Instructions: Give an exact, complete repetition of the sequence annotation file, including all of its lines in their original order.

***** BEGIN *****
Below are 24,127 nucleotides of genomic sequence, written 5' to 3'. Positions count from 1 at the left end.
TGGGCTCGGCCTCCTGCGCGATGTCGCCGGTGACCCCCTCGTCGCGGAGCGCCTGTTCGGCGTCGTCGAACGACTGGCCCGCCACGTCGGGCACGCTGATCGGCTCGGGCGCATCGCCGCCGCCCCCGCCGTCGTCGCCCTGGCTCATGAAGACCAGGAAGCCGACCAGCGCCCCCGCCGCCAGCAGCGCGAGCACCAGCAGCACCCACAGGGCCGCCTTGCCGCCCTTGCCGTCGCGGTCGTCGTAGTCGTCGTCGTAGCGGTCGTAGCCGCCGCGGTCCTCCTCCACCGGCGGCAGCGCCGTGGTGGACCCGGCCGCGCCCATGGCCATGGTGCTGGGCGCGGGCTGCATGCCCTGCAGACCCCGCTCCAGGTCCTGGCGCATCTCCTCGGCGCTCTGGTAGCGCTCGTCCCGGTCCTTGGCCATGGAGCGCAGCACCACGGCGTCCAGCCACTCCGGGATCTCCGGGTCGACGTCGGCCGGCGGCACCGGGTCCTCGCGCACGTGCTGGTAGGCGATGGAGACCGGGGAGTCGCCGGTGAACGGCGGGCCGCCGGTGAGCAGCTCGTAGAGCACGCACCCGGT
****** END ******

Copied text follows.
Below are 24,127 nucleotides of genomic sequence, written 5' to 3'. Positions count from 1 at the left end.
TGGGCTCGGCCTCCTGCGCGATGTCGCCGGTGACCCCCTCGTCGCGGAGCGCCTGTTCGGCGTCGTCGAACGACTGGCCCGCCACGTCGGGCACGCTGATCGGCTCGGGCGCATCGCCGCCGCCCCCGCCGTCGTCGCCCTGGCTCATGAAGACCAGGAAGCCGACCAGCGCCCCCGCCGCCAGCAGCGCGAGCACCAGCAGCACCCACAGGGCCGCCTTGCCGCCCTTGCCGTCGCGGTCGTCGTAGTCGTCGTCGTAGCGGTCGTAGCCGCCGCGGTCCTCCTCCACCGGCGGCAGCGCCGTGGTGGACCCGGCCGCGCCCATGGCCATGGTGCTGGGCGCGGGCTGCATGCCCTGCAGACCCCGCTCCAGGTCCTGGCGCATCTCCTCGGCGCTCTGGTAGCGCTCGTCCCGGTCCTTGGCCATGGAGCGCAGCACCACGGCGTCCAGCCACTCCGGGATCTCCGGGTCGACGTCGGCCGGCGGCACCGGGTCCTCGCGCACGTGCTGGTAGGCGATGGAGACCGGGGAGTCGCCGGTGAACGGCGGGCCGCCGGTGAGCAGCTCGTAGAGCACGCACCCGGT